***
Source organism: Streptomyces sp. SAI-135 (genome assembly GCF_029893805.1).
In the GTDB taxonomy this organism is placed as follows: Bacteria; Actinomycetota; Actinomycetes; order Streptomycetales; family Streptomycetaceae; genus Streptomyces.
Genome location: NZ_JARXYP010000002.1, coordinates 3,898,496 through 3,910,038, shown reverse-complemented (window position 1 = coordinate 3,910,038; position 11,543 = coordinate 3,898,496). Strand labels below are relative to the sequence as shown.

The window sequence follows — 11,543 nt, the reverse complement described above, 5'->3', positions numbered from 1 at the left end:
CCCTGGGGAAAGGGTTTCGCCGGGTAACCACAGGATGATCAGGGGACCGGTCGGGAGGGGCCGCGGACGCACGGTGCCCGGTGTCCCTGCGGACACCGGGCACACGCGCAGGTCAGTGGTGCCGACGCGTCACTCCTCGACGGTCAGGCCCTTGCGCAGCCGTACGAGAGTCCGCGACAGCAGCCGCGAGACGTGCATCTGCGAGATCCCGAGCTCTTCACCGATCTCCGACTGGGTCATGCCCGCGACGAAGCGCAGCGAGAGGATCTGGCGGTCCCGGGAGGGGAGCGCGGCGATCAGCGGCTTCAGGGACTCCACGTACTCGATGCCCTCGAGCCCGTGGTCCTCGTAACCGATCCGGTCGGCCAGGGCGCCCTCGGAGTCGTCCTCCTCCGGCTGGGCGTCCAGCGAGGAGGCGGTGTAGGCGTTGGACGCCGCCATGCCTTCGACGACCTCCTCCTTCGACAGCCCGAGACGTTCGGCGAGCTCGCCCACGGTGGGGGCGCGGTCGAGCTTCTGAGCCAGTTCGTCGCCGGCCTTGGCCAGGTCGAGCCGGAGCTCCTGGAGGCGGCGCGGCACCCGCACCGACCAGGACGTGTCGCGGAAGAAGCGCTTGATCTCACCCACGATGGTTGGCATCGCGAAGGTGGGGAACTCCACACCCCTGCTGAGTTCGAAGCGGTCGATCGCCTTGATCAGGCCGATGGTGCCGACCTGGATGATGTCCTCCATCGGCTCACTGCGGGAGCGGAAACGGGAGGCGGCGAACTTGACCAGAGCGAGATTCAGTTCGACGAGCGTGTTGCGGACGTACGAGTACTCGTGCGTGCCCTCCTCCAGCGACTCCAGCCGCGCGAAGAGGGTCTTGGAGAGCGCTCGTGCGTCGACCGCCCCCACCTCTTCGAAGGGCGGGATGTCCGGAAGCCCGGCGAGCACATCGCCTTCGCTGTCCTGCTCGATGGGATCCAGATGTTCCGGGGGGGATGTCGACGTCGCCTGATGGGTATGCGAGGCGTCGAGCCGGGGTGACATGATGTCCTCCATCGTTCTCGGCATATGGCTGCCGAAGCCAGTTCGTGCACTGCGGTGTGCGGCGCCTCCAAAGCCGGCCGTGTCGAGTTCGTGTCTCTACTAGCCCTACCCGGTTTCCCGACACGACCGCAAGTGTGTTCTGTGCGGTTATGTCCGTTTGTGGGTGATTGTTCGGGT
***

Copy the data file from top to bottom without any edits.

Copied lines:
Source organism: Streptomyces sp. SAI-135 (genome assembly GCF_029893805.1).
In the GTDB taxonomy this organism is placed as follows: Bacteria; Actinomycetota; Actinomycetes; order Streptomycetales; family Streptomycetaceae; genus Streptomyces.
Genome location: NZ_JARXYP010000002.1, coordinates 3,898,496 through 3,910,038, shown reverse-complemented (window position 1 = coordinate 3,910,038; position 11,543 = coordinate 3,898,496). Strand labels below are relative to the sequence as shown.

The window sequence follows — 11,543 nt, the reverse complement described above, 5'->3', positions numbered from 1 at the left end:
CCCTGGGGAAAGGGTTTCGCCGGGTAACCACAGGATGATCAGGGGACCGGTCGGGAGGGGCCGCGGACGCACGGTGCCCGGTGTCCCTGCGGACACCGGGCACACGCGCAGGTCAGTGGTGCCGACGCGTCACTCCTCGACGGTCAGGCCCTTGCGCAGCCGTACGAGAGTCCGCGACAGCAGCCGCGAGACGTGCATCTGCGAGATCCCGAGCTCTTCACCGATCTCCGACTGGGTCATGCCCGCGACGAAGCGCAGCGAGAGGATCTGGCGGTCCCGGGAGGGGAGCGCGGCGATCAGCGGCTTCAGGGACTCCACGTACTCGATGCCCTCGAGCCCGTGGTCCTCGTAACCGATCCGGTCGGCCAGGGCGCCCTCGGAGTCGTCCTCCTCCGGCTGGGCGTCCAGCGAGGAGGCGGTGTAGGCGTTGGACGCCGCCATGCCTTCGACGACCTCCTCCTTCGACAGCCCGAGACGTTCGGCGAGCTCGCCCACGGTGGGGGCGCGGTCGAGCTTCTGAGCCAGTTCGTCGCCGGCCTTGGCCAGGTCGAGCCGGAGCTCCTGGAGGCGGCGCGGCACCCGCACCGACCAGGACGTGTCGCGGAAGAAGCGCTTGATCTCACCCACGATGGTTGGCATCGCGAAGGTGGGGAACTCCACACCCCTGCTGAGTTCGAAGCGGTCGATCGCCTTGATCAGGCCGATGGTGCCGACCTGGATGATGTCCTCCATCGGCTCACTGCGGGAGCGGAAACGGGAGGCGGCGAACTTGACCAGAGCGAGATTCAGTTCGACGAGCGTGTTGCGGACGTACGAGTACTCGTGCGTGCCCTCCTCCAGCGACTCCAGCCGCGCGAAGAGGGTCTTGGAGAGCGCTCGTGCGTCGACCGCCCCCACCTCTTCGAAGGGCGGGATGTCCGGAAGCCCGGCGAGCACATCGCCTTCGCTGTCCTGCTCGATGGGATCCAGATGTTCCGGGGGGGATGTCGACGTCGCCTGATGGGTATGCGAGGCGTCGAGCCGGGGTGACATGATGTCCTCCATCGTTCTCGGCATATGGCTGCCGAAGCCAGTTCGTGCACTGCGGTGTGCGGCGCCTCCAAAGCCGGCCGTGTCGAGTTCGTGTCTCTACTAGCCCTACCCGGTTTCCCGACACGACCGCAAGTGTGTTCTGTGCGGTTATGTCCGTTTGTGGGTGATTGTTCGGGT